††††††††††† Here, similar to Kaste, the record reveals that appellant received approximately 43% of the marital estate and respondent received approximately 57% of the marital estate.† The district court rationalized the disparity in the property division by stating:

[Respondent] has on-going health concerns and pain and suffering caused by his accident.† He will require knee surgery in the foreseeable future and only has approximately $9,000.00 worth of PIP medial insurance benefits remaining as part of the coverage applicable to his accident.† [Appellant] is in good health.† [Appellant] has been awarded a substantial share of the partiesí liquid assets.† [Respondent] has been awarded the marital homestead.† While a large asset on the spreadsheet, the homestead is not immediately liquid, nor should [appellant] be required to sell the home in order to cover his medical expenses.

 

††††††††††† Appellant contends that the property division was inequitable because there is no medical evidence in the record demonstrating that respondent will require surgery, and there is no evidence suggesting the cost of the surgery.† We disagree.† At trial, respondent testified as follows:

I had - - I had broke some ribs, and I cut my face up, some teeth, bruised a lung.† I herniated five disks, two in my neck, three in my back.† I stretched my spinal cord.† Because of the spinal cord injury I have numbness and tingling from my waist down for life.† They canít be fixed.† I canít feel hot or cold with my feet.† I could stand in scalding water or I could stand on ice, and I wouldnít know the difference.† The tingling is similar to when your foot falls asleep.† Thatís what the tingling feels like, and because of the - - because of the herniated disk - - I have one that is pinching a nerve and it radiates down my left arm, and the three fingers on my left hand tingle always and they turn white if they get cold at all - - if I am out in the winter and they get at all cold.† In that accident, the emergency brake lever on the pickup lifted my knee cap off my knee and it took a chunk of cartilage out of my knee.† I have two surgeries on it thus far.† They told me the next one, because itís bone on bone - - thereís no cartilage left in my knee - - because itís bone on bone, the next surgery will be a knee replacement.† I am trying to put it off.† They suggested I go till I couldnít stand it anymore.† That bothers me every day walking, going up and down steps, whatever.† Between the tingling in my legs, I try to get some relief for my neck.† My neck gets stiff because of the herniated disks.† I took a shot with a chiropractor, but she after eight sessions pretty much gave up and said thereís nothing more she could do.† And what she did do didnít work.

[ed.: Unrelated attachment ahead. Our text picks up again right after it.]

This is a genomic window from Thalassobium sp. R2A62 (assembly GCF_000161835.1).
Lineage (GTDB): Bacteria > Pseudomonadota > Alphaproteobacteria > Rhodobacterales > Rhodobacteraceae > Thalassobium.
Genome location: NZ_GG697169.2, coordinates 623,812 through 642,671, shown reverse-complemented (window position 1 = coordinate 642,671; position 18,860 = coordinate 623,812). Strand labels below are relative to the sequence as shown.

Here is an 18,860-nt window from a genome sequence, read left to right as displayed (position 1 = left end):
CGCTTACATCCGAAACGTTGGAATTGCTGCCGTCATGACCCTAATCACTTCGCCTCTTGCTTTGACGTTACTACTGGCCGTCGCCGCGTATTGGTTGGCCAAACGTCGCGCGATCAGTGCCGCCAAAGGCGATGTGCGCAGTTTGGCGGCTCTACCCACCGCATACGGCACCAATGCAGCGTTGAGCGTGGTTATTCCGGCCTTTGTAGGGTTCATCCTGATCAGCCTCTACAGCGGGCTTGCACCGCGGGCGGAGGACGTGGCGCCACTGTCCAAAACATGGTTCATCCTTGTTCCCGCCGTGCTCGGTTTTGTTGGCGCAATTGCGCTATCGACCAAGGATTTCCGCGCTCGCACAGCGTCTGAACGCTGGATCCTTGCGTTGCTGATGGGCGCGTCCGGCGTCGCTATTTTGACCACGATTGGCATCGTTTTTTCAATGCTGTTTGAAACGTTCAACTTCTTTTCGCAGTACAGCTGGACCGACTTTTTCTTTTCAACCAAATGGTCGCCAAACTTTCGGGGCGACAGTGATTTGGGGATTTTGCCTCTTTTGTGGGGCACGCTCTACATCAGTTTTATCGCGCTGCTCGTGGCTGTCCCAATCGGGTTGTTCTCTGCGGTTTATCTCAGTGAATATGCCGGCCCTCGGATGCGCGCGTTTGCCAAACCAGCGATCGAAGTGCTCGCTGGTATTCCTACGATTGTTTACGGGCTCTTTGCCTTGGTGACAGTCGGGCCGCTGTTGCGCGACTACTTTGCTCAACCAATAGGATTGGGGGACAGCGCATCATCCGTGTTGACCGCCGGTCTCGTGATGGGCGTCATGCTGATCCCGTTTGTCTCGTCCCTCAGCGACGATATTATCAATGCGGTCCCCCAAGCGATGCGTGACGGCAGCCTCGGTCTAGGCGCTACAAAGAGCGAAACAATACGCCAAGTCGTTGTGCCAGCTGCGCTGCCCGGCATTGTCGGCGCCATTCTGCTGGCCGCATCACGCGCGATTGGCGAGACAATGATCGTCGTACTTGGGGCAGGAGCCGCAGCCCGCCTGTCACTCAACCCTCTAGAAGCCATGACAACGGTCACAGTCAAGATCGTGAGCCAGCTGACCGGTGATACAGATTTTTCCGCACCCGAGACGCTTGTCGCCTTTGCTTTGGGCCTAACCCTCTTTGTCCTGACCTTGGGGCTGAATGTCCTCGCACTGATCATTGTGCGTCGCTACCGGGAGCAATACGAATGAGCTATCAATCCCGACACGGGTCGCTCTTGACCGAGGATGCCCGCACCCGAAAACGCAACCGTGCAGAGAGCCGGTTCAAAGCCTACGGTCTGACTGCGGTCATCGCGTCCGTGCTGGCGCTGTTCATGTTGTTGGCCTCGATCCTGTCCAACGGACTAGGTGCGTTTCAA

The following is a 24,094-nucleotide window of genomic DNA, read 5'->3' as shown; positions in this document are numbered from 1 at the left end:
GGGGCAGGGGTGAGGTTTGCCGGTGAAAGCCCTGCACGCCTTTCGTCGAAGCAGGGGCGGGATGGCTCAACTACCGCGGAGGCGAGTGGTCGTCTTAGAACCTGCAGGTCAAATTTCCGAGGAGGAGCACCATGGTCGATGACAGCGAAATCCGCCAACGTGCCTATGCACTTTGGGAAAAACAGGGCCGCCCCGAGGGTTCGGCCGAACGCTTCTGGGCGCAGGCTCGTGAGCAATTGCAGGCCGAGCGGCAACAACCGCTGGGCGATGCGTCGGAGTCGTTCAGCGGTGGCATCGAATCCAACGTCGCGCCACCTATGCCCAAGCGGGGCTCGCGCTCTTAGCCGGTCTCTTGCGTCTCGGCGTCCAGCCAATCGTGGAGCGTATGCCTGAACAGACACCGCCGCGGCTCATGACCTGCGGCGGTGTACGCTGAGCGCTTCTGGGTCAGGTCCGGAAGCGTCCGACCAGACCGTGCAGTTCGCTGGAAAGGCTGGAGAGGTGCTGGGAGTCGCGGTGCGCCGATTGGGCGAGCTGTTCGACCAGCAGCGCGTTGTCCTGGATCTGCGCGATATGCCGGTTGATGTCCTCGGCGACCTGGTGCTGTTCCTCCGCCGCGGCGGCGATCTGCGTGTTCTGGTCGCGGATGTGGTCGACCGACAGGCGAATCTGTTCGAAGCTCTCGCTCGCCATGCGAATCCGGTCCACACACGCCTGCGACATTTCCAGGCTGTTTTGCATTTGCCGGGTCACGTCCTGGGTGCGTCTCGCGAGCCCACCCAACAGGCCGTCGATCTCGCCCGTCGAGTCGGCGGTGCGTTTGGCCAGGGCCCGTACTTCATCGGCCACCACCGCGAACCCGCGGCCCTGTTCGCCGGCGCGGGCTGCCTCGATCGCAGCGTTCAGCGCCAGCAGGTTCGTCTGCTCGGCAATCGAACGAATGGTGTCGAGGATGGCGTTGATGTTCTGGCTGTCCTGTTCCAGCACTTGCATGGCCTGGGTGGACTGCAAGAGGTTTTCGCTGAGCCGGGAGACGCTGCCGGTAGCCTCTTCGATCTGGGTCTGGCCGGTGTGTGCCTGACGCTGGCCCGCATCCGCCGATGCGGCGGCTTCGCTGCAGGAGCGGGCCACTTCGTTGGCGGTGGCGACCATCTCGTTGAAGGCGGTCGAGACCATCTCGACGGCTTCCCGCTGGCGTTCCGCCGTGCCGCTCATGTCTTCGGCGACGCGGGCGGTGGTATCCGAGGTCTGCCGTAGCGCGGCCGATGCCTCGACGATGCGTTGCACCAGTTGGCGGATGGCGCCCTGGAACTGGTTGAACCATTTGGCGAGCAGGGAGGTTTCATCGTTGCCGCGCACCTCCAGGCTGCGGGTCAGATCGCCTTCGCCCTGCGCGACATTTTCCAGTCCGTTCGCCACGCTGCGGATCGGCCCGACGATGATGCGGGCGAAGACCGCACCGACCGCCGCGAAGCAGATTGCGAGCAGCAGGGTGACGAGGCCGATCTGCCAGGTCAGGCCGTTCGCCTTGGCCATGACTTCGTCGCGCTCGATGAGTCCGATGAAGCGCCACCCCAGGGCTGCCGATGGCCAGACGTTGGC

Respondent, who is 56, further testified that he hopes to work until age 62.† In contrast, appellant, who is 57, testified that she is in good health and hopes to work until age 70.† Although respondent did not produce any medical evidence that he must have surgery in the foreseeable future, the record reflects that respondent is still affected by the injuries.† See Minn. Stat. ß 518.58, subd. 1 (requiring the district court to consider the partiesí health when dividing the marital assets).† Further, the district court considered the fact that the homestead is not liquid and that respondent should not be required to sell the house to cover his medical expenses.† We conclude that the district courtís division of property has an acceptable basis in fact.† Accordingly, the district court did not abuse its discretion in dividing the marital assets.††††††††††

††††††††††† Affirmed.



* Retired judge of the district court, serving as judge of the Court of Appeals by appointment pursuant to Minn. Const. art. VI, ß 10.

[1] Appellant asserts that the district court erroneously calculated the value of the martial assets to be $588,861.40, rather than the actual value of $603,269.32.† Respondent concedes the error, but contends that as a result of the error, the actual difference in assets awarded to the parties is $85,277.38, rather than appellantís claimed differential of $93,786.22.